# JavaScript Math trunc()

The `trunc()` method truncates (shortens) a number and returns its integer portion.

### Example

``````let number = Math.trunc("420.56");
console.log(number);

// Output: 420``````

## trunc() Syntax

The syntax of the `Math.trunc()` method is:

``Math.trunc(number)``

Here, `trunc()` is a static method. Hence, we are accessing the method using the class name, `Math`.

## trunc() Parameter

The `trunc()` method takes a single parameter:

• `number` - value that needs to be truncated (shortened to integer)

## trunc() Return Value

The `trunc()` method returns:

• integer part of a `number`
• NaN (Not a Number) for a non-numeric argument

## Example 1: JavaScript Math.trunc()

``````// trunc() with a negative number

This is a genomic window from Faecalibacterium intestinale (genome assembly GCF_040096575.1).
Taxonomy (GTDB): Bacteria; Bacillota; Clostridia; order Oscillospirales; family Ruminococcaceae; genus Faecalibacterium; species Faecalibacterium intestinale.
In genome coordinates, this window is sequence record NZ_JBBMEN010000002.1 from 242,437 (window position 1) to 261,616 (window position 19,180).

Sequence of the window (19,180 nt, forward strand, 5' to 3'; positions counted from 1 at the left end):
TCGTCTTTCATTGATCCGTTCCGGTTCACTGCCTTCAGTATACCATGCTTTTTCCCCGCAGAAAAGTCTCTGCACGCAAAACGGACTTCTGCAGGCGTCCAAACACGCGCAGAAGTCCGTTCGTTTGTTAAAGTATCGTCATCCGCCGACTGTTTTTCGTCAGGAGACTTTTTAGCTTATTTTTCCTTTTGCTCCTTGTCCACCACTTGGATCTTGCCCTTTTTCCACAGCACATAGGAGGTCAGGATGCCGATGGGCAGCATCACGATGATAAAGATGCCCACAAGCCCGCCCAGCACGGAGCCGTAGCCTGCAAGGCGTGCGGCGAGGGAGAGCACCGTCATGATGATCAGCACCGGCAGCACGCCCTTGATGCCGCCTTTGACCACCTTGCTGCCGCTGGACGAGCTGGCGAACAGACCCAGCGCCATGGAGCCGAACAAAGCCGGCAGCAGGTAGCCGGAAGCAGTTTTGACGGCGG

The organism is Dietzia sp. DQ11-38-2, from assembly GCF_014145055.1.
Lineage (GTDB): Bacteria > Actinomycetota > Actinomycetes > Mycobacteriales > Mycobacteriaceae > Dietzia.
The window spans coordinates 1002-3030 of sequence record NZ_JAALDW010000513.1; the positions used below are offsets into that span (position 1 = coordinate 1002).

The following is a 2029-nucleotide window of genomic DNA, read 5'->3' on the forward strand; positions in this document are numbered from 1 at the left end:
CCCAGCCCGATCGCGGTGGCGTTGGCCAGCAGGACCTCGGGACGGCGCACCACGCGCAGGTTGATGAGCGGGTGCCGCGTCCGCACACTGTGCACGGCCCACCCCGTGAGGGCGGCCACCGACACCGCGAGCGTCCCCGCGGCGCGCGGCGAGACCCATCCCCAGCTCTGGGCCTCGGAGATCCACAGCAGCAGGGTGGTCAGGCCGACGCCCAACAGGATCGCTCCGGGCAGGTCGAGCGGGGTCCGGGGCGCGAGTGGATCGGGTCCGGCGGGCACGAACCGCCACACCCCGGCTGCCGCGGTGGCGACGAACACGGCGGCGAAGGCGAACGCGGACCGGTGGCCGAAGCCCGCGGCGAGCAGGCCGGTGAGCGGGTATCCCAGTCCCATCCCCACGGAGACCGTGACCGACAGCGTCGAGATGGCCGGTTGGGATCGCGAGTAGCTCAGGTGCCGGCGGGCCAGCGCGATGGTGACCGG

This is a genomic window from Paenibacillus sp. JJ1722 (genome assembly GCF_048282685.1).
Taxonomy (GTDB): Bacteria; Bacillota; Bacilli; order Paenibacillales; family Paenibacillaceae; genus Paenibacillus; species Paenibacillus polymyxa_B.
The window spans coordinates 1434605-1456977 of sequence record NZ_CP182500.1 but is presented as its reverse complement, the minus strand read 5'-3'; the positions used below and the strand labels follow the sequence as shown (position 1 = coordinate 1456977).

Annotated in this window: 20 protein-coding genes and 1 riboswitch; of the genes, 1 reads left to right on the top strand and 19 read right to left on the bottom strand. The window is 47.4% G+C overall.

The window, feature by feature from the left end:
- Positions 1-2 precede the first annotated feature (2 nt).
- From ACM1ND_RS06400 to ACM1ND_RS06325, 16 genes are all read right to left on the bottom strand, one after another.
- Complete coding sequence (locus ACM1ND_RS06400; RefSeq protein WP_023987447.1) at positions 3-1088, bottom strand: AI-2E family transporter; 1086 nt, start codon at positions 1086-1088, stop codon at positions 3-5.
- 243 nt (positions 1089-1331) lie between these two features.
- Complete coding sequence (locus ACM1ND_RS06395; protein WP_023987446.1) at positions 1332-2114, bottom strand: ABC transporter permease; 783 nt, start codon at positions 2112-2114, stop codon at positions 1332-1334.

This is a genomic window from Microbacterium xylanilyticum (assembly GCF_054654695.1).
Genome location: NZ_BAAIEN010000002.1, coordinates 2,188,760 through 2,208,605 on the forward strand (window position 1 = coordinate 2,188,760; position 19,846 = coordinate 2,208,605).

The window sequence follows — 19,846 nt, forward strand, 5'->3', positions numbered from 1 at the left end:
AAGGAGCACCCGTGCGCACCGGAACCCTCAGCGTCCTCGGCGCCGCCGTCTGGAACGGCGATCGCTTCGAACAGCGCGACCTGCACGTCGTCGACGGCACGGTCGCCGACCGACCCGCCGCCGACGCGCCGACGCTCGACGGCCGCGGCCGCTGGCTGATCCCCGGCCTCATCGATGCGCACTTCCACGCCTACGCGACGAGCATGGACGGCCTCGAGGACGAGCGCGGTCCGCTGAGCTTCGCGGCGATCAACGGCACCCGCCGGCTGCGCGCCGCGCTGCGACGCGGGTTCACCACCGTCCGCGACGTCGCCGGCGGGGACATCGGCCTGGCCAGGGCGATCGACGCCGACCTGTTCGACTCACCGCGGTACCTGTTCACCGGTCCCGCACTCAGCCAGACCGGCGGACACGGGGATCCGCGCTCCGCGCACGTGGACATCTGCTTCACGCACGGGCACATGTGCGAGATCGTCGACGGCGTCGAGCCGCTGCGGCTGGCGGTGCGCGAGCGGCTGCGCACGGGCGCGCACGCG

let number1 = Math.trunc(-50.456);
console.log(number1);

// trunc() with a positive number
let number2 = Math.trunc(18.645);
console.log(number2);

// Output:
// -50
// 18``````

Here, the `Math.trunc()` returns

• -50 - for the negative number `-50.45627`
• 18 - for the positive number `18.645`

Note: The `trunc()` method does not round off a number, it just removes the digits after the decimal point and returns the integer portion.

## Example 2: JavaScript Math.trunc() with Numeric String

``````// trunc() with a numeric string
let number2 = Math.trunc("15.645");
console.log(number2);

//Output:15``````

In the above example, `Math.trunc("15.645")` converts the numeric string to a number and truncates it.

## Example 3: JavaScript Math.trunc() with Non-Numeric Argument

``````let string = "Luke";
// trunc() with string argument
let value = Math.trunc(string);
console.log(value);

// Output: NaN``````

In the above example, we have used the `trunc()` method with a string argument `"Luke"`. That's why we get NaN as output.